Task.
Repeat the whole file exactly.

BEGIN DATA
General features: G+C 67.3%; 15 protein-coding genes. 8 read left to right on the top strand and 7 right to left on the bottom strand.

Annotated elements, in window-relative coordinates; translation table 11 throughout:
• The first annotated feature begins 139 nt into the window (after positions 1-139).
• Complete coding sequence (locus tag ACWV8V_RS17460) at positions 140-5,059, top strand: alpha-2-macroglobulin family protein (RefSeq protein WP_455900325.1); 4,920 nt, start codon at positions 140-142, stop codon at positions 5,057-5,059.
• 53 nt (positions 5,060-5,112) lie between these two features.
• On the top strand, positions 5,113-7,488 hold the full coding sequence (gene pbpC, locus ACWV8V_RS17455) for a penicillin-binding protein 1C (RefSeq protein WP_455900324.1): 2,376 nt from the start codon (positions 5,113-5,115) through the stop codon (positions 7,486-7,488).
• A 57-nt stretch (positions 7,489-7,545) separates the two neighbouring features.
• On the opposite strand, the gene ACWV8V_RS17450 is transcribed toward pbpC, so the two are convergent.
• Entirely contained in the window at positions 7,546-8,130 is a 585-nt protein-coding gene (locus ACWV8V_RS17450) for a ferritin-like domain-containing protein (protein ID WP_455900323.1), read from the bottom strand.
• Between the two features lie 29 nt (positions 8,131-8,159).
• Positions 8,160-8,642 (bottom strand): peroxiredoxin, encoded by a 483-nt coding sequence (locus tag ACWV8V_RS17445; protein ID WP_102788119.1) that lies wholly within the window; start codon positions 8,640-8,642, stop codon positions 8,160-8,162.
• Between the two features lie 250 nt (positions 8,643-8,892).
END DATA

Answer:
General features: G+C 67.3%; 15 protein-coding genes. 8 read left to right on the top strand and 7 right to left on the bottom strand.

Annotated elements, in window-relative coordinates; translation table 11 throughout:
• The first annotated feature begins 139 nt into the window (after positions 1-139).
• Complete coding sequence (locus tag ACWV8V_RS17460) at positions 140-5,059, top strand: alpha-2-macroglobulin family protein (RefSeq protein WP_455900325.1); 4,920 nt, start codon at positions 140-142, stop codon at positions 5,057-5,059.
• 53 nt (positions 5,060-5,112) lie between these two features.
• On the top strand, positions 5,113-7,488 hold the full coding sequence (gene pbpC, locus ACWV8V_RS17455) for a penicillin-binding protein 1C (RefSeq protein WP_455900324.1): 2,376 nt from the start codon (positions 5,113-5,115) through the stop codon (positions 7,486-7,488).
• A 57-nt stretch (positions 7,489-7,545) separates the two neighbouring features.
• On the opposite strand, the gene ACWV8V_RS17450 is transcribed toward pbpC, so the two are convergent.
• Entirely contained in the window at positions 7,546-8,130 is a 585-nt protein-coding gene (locus ACWV8V_RS17450) for a ferritin-like domain-containing protein (protein ID WP_455900323.1), read from the bottom strand.
• Between the two features lie 29 nt (positions 8,131-8,159).
• Positions 8,160-8,642 (bottom strand): peroxiredoxin, encoded by a 483-nt coding sequence (locus tag ACWV8V_RS17445; protein ID WP_102788119.1) that lies wholly within the window; start codon positions 8,640-8,642, stop codon positions 8,160-8,162.
• Between the two features lie 250 nt (positions 8,643-8,892).